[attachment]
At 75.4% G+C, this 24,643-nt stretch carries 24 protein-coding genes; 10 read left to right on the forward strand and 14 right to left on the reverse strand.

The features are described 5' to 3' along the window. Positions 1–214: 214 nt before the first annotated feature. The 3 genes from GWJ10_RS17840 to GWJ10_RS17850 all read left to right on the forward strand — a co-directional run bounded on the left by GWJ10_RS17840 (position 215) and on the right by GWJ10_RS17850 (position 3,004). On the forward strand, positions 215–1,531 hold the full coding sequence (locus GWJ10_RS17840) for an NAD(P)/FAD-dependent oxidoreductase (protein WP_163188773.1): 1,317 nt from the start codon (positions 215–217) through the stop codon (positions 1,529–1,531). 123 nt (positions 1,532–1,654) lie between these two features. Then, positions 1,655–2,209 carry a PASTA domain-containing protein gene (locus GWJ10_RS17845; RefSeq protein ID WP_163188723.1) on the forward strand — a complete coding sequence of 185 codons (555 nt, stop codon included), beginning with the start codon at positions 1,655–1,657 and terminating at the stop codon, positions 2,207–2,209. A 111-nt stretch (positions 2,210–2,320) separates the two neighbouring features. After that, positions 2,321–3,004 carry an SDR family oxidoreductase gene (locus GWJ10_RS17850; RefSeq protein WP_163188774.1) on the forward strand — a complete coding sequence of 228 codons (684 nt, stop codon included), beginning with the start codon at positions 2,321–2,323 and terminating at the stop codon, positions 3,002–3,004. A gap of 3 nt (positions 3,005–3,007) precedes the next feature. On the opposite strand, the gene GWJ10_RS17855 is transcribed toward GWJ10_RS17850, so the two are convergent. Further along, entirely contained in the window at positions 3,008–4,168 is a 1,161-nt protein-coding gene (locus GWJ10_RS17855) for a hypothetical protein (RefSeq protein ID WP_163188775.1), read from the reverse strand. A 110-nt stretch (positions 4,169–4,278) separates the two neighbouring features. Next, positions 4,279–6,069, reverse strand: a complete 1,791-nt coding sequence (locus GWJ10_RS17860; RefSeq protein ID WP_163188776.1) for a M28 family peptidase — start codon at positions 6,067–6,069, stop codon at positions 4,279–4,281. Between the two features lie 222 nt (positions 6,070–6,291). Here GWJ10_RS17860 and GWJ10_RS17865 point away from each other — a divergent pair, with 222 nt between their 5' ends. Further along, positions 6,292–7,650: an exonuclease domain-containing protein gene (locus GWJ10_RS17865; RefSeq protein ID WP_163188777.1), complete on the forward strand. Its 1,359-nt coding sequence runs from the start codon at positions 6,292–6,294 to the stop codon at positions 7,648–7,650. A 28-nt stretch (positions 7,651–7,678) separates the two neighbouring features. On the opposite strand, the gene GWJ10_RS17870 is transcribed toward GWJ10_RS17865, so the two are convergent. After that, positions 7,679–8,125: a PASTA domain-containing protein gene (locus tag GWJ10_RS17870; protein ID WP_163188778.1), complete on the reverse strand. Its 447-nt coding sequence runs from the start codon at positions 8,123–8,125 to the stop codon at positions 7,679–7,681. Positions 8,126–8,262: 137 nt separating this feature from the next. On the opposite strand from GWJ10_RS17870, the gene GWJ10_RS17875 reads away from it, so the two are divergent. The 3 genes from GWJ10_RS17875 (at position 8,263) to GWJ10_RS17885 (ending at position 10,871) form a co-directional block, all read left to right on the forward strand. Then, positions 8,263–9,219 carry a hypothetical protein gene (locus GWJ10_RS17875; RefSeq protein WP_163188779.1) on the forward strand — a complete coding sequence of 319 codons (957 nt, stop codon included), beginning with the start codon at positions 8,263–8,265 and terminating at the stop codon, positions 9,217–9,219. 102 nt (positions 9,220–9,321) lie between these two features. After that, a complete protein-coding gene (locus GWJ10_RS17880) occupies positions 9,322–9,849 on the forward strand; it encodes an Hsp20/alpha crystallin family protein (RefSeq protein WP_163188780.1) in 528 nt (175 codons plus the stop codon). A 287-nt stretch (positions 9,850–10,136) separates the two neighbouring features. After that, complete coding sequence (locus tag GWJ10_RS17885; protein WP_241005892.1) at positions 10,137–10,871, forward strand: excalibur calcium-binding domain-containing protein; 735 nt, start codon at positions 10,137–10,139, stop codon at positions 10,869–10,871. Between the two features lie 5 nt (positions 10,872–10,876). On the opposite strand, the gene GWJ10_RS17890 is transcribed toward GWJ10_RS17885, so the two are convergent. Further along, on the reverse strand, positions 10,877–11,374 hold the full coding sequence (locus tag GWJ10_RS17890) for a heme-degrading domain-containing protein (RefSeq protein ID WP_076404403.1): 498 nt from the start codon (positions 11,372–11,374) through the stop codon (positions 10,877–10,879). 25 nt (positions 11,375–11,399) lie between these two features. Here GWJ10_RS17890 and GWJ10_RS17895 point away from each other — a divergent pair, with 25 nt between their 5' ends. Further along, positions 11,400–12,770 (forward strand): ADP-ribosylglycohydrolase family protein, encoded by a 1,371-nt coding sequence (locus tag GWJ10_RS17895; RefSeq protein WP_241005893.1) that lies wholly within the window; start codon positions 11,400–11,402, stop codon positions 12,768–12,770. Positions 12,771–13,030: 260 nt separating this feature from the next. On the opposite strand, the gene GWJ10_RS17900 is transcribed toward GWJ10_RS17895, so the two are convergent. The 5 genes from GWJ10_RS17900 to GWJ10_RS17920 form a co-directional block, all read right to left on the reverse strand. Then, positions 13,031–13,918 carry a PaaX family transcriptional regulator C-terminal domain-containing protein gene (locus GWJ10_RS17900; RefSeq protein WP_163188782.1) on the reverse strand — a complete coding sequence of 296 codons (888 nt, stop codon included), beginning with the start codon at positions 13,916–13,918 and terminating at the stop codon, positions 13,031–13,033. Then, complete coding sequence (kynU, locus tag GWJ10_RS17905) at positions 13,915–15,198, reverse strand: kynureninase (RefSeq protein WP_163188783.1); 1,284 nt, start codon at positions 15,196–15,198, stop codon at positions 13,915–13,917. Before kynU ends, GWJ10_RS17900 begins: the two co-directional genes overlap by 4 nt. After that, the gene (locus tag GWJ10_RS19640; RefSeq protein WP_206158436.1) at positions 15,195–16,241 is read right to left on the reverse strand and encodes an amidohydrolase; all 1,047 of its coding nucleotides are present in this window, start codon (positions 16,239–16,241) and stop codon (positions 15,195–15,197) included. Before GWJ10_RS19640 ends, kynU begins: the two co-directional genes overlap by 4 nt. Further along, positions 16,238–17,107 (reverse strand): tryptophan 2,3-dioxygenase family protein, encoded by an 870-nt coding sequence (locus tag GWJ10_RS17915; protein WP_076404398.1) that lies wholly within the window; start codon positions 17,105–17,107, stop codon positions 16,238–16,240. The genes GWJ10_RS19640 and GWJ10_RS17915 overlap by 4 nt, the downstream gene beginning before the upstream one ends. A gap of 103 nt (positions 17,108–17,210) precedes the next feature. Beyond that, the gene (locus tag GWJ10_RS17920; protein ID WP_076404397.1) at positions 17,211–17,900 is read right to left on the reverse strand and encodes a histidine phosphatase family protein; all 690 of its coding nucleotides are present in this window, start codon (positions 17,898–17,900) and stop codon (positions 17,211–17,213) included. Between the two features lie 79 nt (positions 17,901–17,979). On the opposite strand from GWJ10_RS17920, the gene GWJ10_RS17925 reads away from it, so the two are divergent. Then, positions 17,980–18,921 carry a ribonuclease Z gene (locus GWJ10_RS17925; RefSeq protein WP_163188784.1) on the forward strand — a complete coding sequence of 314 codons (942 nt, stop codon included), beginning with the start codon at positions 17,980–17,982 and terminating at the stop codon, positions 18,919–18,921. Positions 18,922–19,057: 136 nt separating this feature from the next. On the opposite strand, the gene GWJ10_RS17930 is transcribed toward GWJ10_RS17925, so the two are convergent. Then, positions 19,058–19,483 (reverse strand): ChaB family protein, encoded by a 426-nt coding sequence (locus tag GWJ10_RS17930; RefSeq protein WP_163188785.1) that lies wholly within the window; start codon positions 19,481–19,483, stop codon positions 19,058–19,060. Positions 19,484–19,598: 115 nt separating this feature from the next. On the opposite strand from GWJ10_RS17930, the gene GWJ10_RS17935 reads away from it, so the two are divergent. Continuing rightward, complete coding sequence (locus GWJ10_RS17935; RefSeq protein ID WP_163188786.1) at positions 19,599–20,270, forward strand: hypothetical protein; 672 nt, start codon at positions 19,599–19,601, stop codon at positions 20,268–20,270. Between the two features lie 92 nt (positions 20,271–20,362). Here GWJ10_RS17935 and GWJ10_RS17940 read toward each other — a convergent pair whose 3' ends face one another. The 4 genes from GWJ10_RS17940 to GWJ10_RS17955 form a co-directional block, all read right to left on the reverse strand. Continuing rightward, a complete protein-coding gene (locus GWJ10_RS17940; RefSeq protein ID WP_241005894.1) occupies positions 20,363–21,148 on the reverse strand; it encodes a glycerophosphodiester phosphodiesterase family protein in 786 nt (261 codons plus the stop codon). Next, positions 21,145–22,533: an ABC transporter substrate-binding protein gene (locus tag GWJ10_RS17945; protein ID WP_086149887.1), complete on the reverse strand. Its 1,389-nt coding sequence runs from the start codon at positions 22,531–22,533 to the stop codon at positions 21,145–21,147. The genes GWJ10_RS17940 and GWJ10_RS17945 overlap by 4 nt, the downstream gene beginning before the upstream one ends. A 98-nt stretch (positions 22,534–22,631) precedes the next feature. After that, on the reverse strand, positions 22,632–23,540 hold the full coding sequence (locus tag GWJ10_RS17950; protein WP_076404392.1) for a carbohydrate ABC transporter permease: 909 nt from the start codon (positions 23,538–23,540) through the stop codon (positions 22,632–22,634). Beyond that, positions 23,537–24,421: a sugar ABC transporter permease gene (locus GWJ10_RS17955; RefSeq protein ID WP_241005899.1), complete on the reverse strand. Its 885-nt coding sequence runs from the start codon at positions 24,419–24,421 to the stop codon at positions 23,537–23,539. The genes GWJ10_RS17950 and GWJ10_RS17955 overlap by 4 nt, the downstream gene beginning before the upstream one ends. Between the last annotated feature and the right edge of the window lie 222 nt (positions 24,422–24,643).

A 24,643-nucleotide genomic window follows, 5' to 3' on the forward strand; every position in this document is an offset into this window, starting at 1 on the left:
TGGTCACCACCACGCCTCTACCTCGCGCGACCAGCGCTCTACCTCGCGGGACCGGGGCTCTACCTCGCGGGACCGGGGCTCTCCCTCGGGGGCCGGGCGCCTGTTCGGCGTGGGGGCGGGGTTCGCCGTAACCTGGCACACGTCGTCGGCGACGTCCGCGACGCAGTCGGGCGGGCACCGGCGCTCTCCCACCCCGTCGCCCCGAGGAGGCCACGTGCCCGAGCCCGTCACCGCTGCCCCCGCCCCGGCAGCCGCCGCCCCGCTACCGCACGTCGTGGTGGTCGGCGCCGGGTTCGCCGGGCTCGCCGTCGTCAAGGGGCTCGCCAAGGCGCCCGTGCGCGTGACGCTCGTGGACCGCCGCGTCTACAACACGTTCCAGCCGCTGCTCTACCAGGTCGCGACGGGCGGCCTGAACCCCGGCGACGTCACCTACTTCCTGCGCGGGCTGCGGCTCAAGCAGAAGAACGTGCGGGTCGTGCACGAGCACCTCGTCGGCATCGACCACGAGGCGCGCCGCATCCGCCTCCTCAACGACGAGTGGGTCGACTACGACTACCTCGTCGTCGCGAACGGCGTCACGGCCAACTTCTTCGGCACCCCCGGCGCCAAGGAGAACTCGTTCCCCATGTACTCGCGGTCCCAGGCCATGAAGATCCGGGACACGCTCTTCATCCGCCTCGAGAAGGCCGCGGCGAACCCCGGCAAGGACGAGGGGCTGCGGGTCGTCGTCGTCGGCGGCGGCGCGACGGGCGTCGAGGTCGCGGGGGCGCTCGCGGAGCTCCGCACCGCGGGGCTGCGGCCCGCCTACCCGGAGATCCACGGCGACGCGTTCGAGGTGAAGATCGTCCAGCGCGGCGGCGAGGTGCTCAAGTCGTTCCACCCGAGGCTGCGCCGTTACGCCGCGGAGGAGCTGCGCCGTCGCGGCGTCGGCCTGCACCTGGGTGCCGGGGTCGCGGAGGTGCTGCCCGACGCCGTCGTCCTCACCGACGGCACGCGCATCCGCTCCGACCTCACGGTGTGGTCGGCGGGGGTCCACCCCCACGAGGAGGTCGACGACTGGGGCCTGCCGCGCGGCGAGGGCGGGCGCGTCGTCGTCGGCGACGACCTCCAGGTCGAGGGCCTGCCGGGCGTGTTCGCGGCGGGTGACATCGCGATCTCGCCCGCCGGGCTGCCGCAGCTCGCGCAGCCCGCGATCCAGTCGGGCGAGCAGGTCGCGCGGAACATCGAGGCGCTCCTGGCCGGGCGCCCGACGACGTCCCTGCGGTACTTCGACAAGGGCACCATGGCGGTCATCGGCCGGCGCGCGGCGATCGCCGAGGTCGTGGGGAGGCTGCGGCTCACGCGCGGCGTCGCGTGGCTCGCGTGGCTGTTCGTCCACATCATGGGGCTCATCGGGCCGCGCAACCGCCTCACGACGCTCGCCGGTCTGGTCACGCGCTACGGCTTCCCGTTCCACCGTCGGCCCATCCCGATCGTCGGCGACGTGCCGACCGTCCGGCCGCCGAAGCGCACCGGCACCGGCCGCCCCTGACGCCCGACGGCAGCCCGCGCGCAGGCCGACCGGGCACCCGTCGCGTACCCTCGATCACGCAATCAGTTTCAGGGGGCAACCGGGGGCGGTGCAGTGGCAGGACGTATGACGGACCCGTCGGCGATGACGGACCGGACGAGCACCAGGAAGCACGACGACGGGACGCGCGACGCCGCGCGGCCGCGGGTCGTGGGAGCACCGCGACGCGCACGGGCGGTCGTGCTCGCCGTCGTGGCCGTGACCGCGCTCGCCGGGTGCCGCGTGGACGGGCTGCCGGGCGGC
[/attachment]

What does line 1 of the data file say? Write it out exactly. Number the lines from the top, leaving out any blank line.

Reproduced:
At 75.4% G+C, this 24,643-nt stretch carries 24 protein-coding genes; 10 read left to right on the forward strand and 14 right to left on the reverse strand.